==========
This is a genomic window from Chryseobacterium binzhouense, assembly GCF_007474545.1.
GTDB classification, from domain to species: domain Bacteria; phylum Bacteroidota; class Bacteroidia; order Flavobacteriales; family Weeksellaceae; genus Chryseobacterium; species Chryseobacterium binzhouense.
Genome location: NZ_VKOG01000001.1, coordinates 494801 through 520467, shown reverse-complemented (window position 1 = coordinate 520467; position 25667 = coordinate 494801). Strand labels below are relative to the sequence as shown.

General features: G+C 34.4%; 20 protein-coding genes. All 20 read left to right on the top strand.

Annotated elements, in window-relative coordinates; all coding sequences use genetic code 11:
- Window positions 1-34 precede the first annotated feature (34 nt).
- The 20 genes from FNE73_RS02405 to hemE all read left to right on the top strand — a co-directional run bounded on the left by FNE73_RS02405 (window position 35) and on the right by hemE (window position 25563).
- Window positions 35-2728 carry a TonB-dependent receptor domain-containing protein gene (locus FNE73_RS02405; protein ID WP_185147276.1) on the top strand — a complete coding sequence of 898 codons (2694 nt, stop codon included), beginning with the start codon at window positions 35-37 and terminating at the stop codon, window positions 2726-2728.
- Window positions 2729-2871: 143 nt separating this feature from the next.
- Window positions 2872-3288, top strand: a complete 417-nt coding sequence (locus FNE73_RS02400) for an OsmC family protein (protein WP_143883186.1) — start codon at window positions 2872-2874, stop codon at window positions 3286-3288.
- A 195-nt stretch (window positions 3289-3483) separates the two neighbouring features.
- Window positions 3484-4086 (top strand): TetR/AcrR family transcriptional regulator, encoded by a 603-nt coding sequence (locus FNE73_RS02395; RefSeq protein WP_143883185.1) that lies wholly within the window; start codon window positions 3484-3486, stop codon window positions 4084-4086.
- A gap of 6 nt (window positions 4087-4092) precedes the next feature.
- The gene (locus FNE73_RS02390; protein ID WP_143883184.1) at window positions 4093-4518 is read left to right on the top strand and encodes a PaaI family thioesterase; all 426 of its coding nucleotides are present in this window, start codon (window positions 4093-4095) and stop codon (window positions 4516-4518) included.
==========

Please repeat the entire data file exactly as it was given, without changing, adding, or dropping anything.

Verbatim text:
This is a genomic window from Chryseobacterium binzhouense, assembly GCF_007474545.1.
GTDB classification, from domain to species: domain Bacteria; phylum Bacteroidota; class Bacteroidia; order Flavobacteriales; family Weeksellaceae; genus Chryseobacterium; species Chryseobacterium binzhouense.
Genome location: NZ_VKOG01000001.1, coordinates 494801 through 520467, shown reverse-complemented (window position 1 = coordinate 520467; position 25667 = coordinate 494801). Strand labels below are relative to the sequence as shown.

General features: G+C 34.4%; 20 protein-coding genes. All 20 read left to right on the top strand.

Annotated elements, in window-relative coordinates; all coding sequences use genetic code 11:
- Window positions 1-34 precede the first annotated feature (34 nt).
- The 20 genes from FNE73_RS02405 to hemE all read left to right on the top strand — a co-directional run bounded on the left by FNE73_RS02405 (window position 35) and on the right by hemE (window position 25563).
- Window positions 35-2728 carry a TonB-dependent receptor domain-containing protein gene (locus FNE73_RS02405; protein ID WP_185147276.1) on the top strand — a complete coding sequence of 898 codons (2694 nt, stop codon included), beginning with the start codon at window positions 35-37 and terminating at the stop codon, window positions 2726-2728.
- Window positions 2729-2871: 143 nt separating this feature from the next.
- Window positions 2872-3288, top strand: a complete 417-nt coding sequence (locus FNE73_RS02400) for an OsmC family protein (protein WP_143883186.1) — start codon at window positions 2872-2874, stop codon at window positions 3286-3288.
- A 195-nt stretch (window positions 3289-3483) separates the two neighbouring features.
- Window positions 3484-4086 (top strand): TetR/AcrR family transcriptional regulator, encoded by a 603-nt coding sequence (locus FNE73_RS02395; RefSeq protein WP_143883185.1) that lies wholly within the window; start codon window positions 3484-3486, stop codon window positions 4084-4086.
- A gap of 6 nt (window positions 4087-4092) precedes the next feature.
- The gene (locus FNE73_RS02390; protein ID WP_143883184.1) at window positions 4093-4518 is read left to right on the top strand and encodes a PaaI family thioesterase; all 426 of its coding nucleotides are present in this window, start codon (window positions 4093-4095) and stop codon (window positions 4516-4518) included.